Just like they did for Barack Obama in 2009, celebrities will descend on Washington for the presidential inauguration later this week – only this time to protest, not celebrate, the incoming president.
The main event, The Women’s March on Washington, is set for the day after the inauguration and is billed as a rally to defend women’s rights after what organizers described as an election cycle filled with insulting rhetoric.
This is where celebrities who have groused for weeks about Donald Trump’s election will have a chance to commiserate – big names including singers Katy Perry and Cher; comedian Amy Schumer; and actresses Scarlett Johansson, Julianne Moore, Debra Messing and Patricia Arquette are set to attend. And the crowd could be big. Organizers estimate at least 200,000 people will attend, though the District is anticipating double that.
“Since the election, so many fear that their voices will go unheard,” actress America Ferrera, head of the artists’ committee for the march, said in a statement. “As artists, women, and most importantly dedicated Americans, it is critical that we stand together in solidarity for the protection, dignity and rights of our communities.”
Republicans worry the Saturday march will stand as another demonstration – on the heels of planned protests aimed at disrupting the inauguration itself on Friday – that highlights the divisions from the 2016 race.
Republican strategist and Fox News contributor Lisa Boothe argued Trump’s campaign message was focused on the economy and job creation – and any focus on identity politics is harmful.
“The Democratic Party and those on the left have been so focused on dividing Americans and putting people into categories and various buckets, and it’s to the detriment of focusing on the issues every American cares about, like jobs and rebuilding the economy,” Boothe told FoxNews.com. “Those are the issues that transcend politics, race and sex, and as a woman, I care about where I can find good work, and living in an environment that I can thrive in financially.”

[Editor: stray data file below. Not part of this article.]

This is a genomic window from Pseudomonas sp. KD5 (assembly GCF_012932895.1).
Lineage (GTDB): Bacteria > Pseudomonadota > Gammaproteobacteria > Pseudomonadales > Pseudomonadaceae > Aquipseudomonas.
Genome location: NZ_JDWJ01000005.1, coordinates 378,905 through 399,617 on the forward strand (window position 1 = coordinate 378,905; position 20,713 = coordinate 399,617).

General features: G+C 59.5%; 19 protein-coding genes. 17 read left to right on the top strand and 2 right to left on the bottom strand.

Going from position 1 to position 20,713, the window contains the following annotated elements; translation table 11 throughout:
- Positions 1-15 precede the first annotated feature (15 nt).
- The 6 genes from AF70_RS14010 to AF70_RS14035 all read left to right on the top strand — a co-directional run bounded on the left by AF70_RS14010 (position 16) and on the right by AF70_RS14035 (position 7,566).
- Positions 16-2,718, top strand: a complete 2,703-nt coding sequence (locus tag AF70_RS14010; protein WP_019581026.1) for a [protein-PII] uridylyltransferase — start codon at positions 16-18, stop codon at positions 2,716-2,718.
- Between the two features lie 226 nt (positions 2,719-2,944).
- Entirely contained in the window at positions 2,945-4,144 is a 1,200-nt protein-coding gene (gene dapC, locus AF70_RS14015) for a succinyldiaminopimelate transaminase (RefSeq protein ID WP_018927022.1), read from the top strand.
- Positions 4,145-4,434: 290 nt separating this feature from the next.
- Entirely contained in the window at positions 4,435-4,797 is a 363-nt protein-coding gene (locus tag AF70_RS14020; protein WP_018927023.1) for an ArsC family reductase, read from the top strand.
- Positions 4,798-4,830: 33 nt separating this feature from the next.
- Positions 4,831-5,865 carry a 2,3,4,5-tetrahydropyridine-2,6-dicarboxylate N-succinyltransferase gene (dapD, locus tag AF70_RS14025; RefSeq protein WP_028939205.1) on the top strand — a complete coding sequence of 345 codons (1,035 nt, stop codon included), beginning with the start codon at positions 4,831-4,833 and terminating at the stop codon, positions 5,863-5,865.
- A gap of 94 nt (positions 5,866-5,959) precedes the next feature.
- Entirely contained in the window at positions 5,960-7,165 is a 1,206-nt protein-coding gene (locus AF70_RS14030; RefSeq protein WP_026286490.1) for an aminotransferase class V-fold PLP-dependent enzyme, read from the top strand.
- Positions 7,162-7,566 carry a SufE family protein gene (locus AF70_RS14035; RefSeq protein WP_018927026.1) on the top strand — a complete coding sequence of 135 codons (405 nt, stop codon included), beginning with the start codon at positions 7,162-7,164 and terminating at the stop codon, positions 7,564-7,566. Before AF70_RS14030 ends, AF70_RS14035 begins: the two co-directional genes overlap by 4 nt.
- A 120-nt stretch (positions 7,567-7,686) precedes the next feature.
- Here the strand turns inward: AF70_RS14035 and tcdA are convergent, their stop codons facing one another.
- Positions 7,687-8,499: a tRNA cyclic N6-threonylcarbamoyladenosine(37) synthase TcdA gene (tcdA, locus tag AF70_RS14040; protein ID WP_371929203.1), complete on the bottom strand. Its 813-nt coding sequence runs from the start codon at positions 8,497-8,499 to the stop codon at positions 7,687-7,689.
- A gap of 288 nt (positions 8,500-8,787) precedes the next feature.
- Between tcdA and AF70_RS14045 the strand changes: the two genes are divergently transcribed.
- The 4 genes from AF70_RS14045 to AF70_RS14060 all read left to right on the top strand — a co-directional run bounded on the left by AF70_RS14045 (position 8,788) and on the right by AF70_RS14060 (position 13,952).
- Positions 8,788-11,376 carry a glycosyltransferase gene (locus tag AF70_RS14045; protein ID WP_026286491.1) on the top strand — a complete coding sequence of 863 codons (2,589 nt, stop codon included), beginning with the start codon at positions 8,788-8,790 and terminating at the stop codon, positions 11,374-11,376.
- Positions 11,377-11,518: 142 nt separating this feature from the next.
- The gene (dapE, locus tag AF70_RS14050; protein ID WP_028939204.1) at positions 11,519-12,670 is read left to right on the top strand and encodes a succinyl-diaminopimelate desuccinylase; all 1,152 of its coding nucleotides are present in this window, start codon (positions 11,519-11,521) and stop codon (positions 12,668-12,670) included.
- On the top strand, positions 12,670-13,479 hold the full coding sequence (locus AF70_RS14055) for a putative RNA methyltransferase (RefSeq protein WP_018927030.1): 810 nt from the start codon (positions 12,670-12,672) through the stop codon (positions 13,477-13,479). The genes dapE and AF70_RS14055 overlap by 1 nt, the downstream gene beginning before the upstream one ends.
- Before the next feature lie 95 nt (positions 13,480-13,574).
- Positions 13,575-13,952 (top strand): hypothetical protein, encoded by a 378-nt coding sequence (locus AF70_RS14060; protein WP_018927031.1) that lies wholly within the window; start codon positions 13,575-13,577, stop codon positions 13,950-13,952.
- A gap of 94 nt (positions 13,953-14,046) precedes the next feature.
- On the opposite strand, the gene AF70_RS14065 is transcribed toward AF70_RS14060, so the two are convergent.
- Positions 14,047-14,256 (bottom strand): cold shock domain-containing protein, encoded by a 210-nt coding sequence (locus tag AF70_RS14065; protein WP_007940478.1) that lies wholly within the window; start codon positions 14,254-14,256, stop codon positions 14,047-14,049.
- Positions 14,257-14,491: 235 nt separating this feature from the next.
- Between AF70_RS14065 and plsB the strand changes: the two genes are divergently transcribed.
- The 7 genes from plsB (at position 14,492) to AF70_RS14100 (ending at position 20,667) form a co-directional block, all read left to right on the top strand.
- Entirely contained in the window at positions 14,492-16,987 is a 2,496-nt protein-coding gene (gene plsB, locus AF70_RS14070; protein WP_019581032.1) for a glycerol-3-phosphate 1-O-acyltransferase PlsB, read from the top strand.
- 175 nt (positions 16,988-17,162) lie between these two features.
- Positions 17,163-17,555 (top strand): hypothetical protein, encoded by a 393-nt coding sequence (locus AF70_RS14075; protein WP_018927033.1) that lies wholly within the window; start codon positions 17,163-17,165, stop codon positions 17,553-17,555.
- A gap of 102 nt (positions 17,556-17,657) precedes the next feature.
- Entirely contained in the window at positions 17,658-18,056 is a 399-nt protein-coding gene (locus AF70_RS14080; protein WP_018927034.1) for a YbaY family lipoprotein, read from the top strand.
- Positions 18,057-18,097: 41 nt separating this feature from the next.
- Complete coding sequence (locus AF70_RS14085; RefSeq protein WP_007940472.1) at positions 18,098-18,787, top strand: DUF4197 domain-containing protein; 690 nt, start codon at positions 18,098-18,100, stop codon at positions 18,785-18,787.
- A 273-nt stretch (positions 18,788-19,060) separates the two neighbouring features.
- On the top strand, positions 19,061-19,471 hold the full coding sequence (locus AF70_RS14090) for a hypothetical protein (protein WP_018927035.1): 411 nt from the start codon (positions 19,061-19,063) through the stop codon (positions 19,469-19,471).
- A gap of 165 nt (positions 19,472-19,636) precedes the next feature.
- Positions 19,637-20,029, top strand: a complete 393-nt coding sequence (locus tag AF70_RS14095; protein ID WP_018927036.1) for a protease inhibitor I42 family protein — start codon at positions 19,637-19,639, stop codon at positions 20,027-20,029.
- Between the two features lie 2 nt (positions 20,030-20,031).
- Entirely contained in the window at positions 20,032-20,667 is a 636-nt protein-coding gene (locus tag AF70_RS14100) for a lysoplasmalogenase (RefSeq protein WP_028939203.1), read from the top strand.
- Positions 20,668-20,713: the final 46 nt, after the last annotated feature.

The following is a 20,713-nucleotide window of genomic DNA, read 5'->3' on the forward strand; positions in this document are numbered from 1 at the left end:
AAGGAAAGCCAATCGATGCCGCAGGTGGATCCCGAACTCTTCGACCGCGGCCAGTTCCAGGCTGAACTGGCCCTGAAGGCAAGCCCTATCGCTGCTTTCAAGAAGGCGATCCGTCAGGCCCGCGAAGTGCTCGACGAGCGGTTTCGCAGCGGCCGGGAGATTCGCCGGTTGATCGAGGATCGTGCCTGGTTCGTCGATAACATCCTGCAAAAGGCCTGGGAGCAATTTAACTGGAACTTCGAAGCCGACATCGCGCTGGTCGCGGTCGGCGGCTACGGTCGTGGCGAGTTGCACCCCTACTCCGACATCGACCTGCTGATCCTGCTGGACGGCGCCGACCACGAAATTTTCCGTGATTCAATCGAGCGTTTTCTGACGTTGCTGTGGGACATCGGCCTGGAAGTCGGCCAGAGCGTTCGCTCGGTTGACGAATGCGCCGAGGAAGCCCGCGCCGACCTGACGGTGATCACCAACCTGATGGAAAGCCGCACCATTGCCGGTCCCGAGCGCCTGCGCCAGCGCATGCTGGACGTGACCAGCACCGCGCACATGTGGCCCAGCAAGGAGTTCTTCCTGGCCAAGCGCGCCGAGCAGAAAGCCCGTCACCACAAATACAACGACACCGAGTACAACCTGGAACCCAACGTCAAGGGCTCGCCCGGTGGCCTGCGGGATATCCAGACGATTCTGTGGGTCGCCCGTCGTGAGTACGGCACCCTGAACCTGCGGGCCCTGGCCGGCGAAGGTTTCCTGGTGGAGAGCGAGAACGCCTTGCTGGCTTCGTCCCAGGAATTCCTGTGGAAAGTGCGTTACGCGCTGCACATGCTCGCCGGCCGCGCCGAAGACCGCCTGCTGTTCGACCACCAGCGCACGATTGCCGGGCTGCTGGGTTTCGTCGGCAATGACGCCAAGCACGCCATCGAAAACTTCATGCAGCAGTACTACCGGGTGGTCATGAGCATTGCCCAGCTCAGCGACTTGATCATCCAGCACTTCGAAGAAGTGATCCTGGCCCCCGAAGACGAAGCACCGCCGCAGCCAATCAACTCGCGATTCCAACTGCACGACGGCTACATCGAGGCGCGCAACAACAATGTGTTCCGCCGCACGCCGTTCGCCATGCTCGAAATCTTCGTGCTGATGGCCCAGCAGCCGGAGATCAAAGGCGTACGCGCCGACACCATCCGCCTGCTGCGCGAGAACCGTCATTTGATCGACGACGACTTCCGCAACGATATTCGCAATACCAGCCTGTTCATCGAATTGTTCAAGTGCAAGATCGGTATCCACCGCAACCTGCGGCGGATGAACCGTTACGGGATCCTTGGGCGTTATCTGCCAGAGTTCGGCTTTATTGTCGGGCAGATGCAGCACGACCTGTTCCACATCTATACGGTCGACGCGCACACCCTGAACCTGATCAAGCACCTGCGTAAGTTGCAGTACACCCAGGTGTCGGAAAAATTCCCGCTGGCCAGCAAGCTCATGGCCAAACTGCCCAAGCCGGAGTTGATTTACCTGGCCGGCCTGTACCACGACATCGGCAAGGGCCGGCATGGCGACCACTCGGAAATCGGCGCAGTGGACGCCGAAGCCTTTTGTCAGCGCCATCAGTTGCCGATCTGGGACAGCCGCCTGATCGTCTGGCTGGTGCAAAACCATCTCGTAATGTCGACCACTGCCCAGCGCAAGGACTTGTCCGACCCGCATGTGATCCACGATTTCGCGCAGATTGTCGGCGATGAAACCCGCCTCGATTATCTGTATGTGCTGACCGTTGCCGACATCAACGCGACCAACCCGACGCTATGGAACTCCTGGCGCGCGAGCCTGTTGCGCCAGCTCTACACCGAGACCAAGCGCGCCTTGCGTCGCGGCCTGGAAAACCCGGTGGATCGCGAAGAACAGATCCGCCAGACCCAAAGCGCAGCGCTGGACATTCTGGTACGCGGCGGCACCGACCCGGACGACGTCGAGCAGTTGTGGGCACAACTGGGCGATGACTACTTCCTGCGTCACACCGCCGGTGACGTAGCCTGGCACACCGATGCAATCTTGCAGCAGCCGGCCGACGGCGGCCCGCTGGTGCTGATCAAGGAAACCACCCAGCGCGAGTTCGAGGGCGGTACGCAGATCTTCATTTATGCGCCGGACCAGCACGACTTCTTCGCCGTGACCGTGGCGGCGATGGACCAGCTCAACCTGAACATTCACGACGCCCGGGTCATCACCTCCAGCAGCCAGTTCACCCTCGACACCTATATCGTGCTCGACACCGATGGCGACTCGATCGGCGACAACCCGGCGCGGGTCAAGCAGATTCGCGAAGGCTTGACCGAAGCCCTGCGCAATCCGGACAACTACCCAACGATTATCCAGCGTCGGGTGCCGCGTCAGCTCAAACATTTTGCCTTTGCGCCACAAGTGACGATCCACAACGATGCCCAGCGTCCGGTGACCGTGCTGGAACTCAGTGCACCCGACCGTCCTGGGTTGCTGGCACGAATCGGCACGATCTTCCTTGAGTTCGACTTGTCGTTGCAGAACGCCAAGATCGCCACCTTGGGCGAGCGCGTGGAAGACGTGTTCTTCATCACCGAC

The rally is set to start near the U.S. Capitol on Saturday morning, meant to send what organizers describe as “a bold message” to the 115th Congress and Trump that “women’s rights are human rights.”
Trump’s own history of lewd comments – namely, remarks captured in a 2005 tape in which Trump was heard talking about groping women – as well as numerous accusations, which he denied, of sexual harassment have fueled such criticism toward the incoming president.
But not everyone is going explicitly to protest Trump.
Connecticut organizer, author and activist Heather Waley described the march as a more general statement on behalf of women.
“This rally is not against Donald Trump,” Heather Waley told FoxNews.com. “We are sending a strong message that we will stand up for us, and other groups of people who are being marginalized and whose rights are under attack, and show that we are stronger together.”
Waley expects at least 4,500 participants from Connecticut alone.
“My husband and son are coming – it’s not just women,” Waley told FoxNews.com. “Planning this has been a complete joy and I think it shows the enthusiasm we have to support women, and also the rights of people who aren’t women.”
The Women’s March on Washington committee registered for a permit from the District of Columbia for 200,000 attendees.
However, D.C. Director of Homeland Security Christopher T. Geldart said his office was monitoring hotel, train and bus reservations and estimates a crowd of almost 500,000 people.
“D.C. does First Amendment events every day, so we’re ready,” Geldart told FoxNews.com. “Many times when we have groups running First Amendment events, we have other groups coming to counter them – but they’re also exercising their First Amendment rights.”
Geldart said the District will have its entire police department on 12-hour shifts through the day and night starting Thursday, along with 5,000 National Guardsmen and 3,000 additional outside law enforcement from across the country.
“My mom and my daughter will be walking – the group is coming to do a peaceful event,” Geldart told FoxNews.com. “We want to ensure that the women’s march participants, and groups protesting against their message, can accomplish what they want and get home safely at the end of the day.”
D.C. won’t be the only protest scene on Saturday.
Comedian Chelsea Handler will lead a march in Park City, Utah, as one of the 300 “sister marches” to take place on Jan. 21. All 50 states and Puerto Rico are confirmed to have at least one grassroots-led march that day, as well as cities around the world including Tokyo and Paris, according to Women’s March on Washington organizers.